2/  Li-Po batteries are more expensive and have a shorter effective life. Generally considered to be between 200 to 400 charge cycles compared to 1000+ for Ni-Cad and Ni-Mh.

3/  Consider a Battery pack listed as "2S 5000Mah 40c 2C".
"2S" is the number of cells in the pack, in this case 2 cells. Each cell provides around 3.7 Volts, so a 2S pack is around 7.4 Volts.
"5000Mah" (Mili-Amp-Hours) is the capacity. The amount of charge the pack can hold.
"40c" is the maximum Discharge rate. Which in our example would be calculated as 5000 (Mah) x 40 = 200000Ma (200 Amps).
"2C" is the maximum Charge rate. 1C being 5 Amps, so in our example 2 x 5 = 10 Amps.

4/  To safely charge your Li-Po Battery I would recommend a good Computerised charger, preferably one that can handle a Charge current of around 25A and always place the charging battery on a fireproof surface.

5/  Finally. NEVER leave your charging Li-Po battery unattended and NEVER EVER charge it above the recommended rate. When not in use, store with around 60% charge remaining in a fireproof box.


For More Setup Information check out my Hints and Tips page.







Hints and Tips

On Road Tires for Tarmac


   Modern day RC Model Rubber Tires for tarmac racing, generally come in wide or narrow format and in three compounds Soft, Medium and Hard, each compound corresponding to different track temperatures.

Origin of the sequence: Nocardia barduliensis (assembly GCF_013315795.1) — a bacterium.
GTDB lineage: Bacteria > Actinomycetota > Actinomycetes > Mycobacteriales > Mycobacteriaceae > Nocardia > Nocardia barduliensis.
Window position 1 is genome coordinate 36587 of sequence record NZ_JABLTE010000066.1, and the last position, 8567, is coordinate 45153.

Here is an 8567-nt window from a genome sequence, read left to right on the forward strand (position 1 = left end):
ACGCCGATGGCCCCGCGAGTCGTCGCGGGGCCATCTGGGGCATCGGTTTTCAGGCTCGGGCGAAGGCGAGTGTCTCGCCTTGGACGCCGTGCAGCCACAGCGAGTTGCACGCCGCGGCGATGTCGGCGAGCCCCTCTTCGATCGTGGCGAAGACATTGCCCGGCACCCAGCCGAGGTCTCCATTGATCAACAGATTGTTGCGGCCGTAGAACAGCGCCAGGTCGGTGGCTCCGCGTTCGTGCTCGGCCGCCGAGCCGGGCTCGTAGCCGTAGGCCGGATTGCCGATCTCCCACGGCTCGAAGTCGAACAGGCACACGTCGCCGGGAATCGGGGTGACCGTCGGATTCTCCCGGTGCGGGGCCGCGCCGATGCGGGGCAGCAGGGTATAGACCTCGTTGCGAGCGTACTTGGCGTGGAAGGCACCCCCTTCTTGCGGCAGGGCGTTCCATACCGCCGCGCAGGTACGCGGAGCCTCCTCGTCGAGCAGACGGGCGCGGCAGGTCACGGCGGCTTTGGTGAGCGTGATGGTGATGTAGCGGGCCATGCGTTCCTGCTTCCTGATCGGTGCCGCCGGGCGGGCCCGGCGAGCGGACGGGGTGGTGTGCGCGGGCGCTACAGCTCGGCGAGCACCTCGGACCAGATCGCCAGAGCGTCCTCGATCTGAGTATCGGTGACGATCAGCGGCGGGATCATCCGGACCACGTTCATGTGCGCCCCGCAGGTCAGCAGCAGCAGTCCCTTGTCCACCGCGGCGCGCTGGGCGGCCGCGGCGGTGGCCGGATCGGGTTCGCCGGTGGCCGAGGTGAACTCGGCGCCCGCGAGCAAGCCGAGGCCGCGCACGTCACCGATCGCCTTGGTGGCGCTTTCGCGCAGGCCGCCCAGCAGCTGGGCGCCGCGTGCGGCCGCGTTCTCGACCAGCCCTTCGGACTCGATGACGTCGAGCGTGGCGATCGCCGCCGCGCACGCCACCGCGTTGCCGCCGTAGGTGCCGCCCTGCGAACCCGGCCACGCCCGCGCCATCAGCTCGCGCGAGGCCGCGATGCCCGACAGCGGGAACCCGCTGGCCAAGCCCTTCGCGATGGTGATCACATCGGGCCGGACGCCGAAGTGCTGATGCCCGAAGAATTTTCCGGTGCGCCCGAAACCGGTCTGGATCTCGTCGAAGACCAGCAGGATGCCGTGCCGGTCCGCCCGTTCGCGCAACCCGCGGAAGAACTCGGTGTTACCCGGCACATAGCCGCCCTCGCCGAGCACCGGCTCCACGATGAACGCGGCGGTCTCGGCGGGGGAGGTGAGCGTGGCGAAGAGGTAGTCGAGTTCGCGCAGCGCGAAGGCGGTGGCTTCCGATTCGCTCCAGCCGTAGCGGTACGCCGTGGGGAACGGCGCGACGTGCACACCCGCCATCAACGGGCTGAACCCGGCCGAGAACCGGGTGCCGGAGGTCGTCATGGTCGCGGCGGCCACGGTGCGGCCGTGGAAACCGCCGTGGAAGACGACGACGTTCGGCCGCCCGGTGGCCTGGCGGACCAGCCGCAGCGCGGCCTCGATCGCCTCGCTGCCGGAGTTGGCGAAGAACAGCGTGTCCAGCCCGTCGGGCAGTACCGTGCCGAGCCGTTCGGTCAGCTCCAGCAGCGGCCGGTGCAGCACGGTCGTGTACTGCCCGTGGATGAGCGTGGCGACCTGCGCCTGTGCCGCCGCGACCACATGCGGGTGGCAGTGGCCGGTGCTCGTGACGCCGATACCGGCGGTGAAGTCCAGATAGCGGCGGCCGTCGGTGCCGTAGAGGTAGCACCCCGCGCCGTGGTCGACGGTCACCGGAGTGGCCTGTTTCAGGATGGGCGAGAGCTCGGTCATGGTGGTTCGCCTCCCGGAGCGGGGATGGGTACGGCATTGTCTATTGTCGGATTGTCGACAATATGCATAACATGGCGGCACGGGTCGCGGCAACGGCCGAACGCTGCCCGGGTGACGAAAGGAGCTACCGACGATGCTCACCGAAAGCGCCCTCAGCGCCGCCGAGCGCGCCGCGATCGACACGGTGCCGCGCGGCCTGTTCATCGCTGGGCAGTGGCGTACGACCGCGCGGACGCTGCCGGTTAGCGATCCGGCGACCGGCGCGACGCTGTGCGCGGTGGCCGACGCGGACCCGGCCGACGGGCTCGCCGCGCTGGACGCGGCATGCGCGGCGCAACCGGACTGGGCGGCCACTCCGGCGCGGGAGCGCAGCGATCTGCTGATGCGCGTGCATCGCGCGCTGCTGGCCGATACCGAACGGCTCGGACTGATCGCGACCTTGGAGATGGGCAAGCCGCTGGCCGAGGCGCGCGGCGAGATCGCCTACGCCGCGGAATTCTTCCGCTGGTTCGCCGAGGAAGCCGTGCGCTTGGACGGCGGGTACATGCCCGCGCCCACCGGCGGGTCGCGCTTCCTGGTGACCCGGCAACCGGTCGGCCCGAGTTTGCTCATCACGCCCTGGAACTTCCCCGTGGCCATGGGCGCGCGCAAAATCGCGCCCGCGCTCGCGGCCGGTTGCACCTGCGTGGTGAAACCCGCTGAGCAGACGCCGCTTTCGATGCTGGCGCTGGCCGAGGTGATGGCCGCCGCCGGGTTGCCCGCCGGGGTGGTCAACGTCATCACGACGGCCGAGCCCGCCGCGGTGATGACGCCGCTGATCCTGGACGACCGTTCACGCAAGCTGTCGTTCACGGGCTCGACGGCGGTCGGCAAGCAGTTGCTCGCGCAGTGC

Inserts also come as soft, medium and hard and are necessary to provide subtle but potentially race winning differences in grip, dependant on the grain structure of the tarmac used in the construction of the track.

   Club racers probably need just the three compound sets of tires, wide or narrow and with one particular type of insert. But if you are to venture into the world of National and International racing, you will need up to eighteen complete sets, to cover all the possible combinations of track condition, plus at least one set of wet weather tires.

   Determining the best tires and inserts for any given track on any given day can only come with experience, so on a new track to you, always ask the locals for their input. They should at least give you some idea what insert may be the best to use with your tire. The rest is based on the track temperature and the tarmac type.

   Your practice run will prove if the information you glean is correct and once you feel satisfied with your tire choice, it is at that point you can begin to fine tune your set up with our step by step guide, linked at the end of this article.

Additives for Rubber Tires


   There are a huge number of so called Tire additives out there for on-road slick tires and the majority do improve grip on most grades of outdoor tarmac constructed tracks, as well as indoor carpet tracks.

   The way additives work is to soften and make the rubber slightly tacky or sticky. The effect does wear off as the race goes on, but can give you the 5% you need to get your nose in front. The only disadvantage is that the effective life of the tires is reduced a price you have to pay if you have the need for speed.

   In the UK, Wintergreen based additives have been banned for a number of years, because of their tendency to adversely affect the tarmac on outdoor tracks, but they are still allowed in a number of other countries, so if you intend to race internationally, check the regulations of that country regarding additives beforehand.

   Also check out my article for On-Road Carpet Tires.

For More Setup Information check out my Hints and Tips page.










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RC Models: